9. I agree with the other commentators, wholeheartedly, especially Peter Brodie. Gove, as most people in education agree, is a clueless idiot. As a parent as well as a teacher I have no interest in kids being taught by over worked, stressed out teachers. Does he really think that tasks such as photocopying, etc are a good use of highly qualified professionals’ time. As for invigilating?: Walking around an exam hall for hours on a teachers’ salary when you could be marking, planning, re-invigorating schemes of work. All of this will just lead to a lowering in standards. I know many excellent, hard working teachers considering other careers. Action does need to be taken, and yes, the education of some will be affected adversely (including that of my own children) but can you imagine what will happen long term if Gove gets his way? It doesn’t bear thinking about. These changes are not about raising standards, they are about cutting costs. Did anyone read the recent article in TES about how, in Japan, the government is committed to lightening teachers’ workloads to enable them to focus on planning and delivering excellent lessons, giving detailed and meaningful feedback to students – the important aspects of teaching? Never in my memory has there been anyone so immune to good counsel and ignorant of current research or blind to the low morale of teachers as Gove.

  10. Thank goodness for some support for teachers at long last. Well done STRB! Gove just wants free childcare for working parents and for teachers to take over the parenting of children completely. He also wants to keep his name in the papers constantly in order to realise his ambition to be Prime Minister! Children need the individual, unconditional love and support that only parents can provide. They do not need to be away from home for even longer periods of time. I am a little disappointed that 21 tasks like exam invigilation, bulk photocopying and collecting money have been returned to teachers. This is such a waste of their time and energy. These have been hard-won concessions over the years and it is sad to see even this regression in working conditions. It’s like asking doctors to file patients notes and make appointments!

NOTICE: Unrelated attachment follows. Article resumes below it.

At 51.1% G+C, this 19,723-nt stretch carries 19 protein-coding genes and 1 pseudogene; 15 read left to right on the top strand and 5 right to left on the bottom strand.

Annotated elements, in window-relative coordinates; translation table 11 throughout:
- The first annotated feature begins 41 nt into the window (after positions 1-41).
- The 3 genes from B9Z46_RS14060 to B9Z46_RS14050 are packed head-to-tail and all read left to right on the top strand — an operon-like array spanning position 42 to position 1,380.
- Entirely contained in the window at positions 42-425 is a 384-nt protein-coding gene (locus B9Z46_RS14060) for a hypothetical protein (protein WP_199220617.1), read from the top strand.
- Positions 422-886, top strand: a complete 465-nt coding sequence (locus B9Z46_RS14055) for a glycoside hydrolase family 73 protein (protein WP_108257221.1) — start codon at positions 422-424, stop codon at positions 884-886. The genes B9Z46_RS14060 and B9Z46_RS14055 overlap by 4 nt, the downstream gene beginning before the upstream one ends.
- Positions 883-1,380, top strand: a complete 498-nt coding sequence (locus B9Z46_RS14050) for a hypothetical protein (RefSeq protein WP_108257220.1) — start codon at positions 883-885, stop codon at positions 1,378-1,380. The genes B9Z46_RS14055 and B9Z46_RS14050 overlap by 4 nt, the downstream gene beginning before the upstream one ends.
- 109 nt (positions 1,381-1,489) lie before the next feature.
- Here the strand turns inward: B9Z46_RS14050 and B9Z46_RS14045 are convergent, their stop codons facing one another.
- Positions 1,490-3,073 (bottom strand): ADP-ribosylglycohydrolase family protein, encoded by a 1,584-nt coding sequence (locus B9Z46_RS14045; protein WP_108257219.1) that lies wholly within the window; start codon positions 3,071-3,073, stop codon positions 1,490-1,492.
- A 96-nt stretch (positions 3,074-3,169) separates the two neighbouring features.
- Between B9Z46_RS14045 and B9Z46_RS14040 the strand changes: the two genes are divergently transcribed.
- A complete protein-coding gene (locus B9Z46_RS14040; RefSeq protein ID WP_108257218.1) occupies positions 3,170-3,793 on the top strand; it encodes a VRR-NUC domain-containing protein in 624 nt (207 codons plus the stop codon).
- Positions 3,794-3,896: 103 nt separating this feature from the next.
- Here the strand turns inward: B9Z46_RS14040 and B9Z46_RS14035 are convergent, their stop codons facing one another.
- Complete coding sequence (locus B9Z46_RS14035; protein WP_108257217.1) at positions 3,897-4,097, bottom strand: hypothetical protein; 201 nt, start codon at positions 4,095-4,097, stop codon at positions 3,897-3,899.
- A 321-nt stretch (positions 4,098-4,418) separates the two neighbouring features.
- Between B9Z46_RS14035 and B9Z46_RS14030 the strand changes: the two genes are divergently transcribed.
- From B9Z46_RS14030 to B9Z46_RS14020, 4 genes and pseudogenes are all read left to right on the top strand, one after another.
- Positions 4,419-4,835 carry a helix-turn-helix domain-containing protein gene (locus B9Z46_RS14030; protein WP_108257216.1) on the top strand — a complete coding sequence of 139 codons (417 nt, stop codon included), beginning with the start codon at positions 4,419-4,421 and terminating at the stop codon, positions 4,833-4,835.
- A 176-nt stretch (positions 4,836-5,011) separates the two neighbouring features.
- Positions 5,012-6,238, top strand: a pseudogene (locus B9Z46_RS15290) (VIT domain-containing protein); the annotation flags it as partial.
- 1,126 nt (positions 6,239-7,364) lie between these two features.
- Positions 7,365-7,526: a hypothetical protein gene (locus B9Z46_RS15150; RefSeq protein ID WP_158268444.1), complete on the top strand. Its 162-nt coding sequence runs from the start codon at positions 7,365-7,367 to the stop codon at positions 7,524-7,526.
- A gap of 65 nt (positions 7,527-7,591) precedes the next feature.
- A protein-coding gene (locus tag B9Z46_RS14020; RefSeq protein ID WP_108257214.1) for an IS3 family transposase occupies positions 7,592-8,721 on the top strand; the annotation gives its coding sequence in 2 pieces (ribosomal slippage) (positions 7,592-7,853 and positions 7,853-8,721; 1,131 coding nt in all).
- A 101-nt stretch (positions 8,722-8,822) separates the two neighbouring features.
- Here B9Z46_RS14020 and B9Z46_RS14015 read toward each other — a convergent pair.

11. Hoorah! Yet another of Gove’s attempted “reforms” bites the dust! Well done, I say, to the STRB for protecting our contracts in terms of our working hours. I am, however, concerned about the removal of the list of 21 tasks that teachers should not do, which teaching unions fought long and hard over some years ago…not because teachers can’t or don’t or won’t do them (most teachers I know do, for example, still do much of their own photocopying and collecting of monies for trips, etc.), but (a) because standing in an examination room for an hour unable to mark or prepare lessons, or standing at a photocopier for an age doing bulk photocopying is a huge waste of a teacher’s time and of the skills they could be putting to better use, and (b) more importantly it will result in job losses…schools currently employ additional admin staff, support workers and invigilators to deal with these 21 tasks, who will now be phased out and join the dole queues!

  12. All teaching unions should join the NUT and strike next month. It’s the only language he’ll respond to.

  13. The only reason teachers were involved in the 21 tasks was because teachers’ time was free of charge – even the minimum wage can’t undercut that. Expecting teachers to again carry out these tasks shows contempt for the profession by Gove.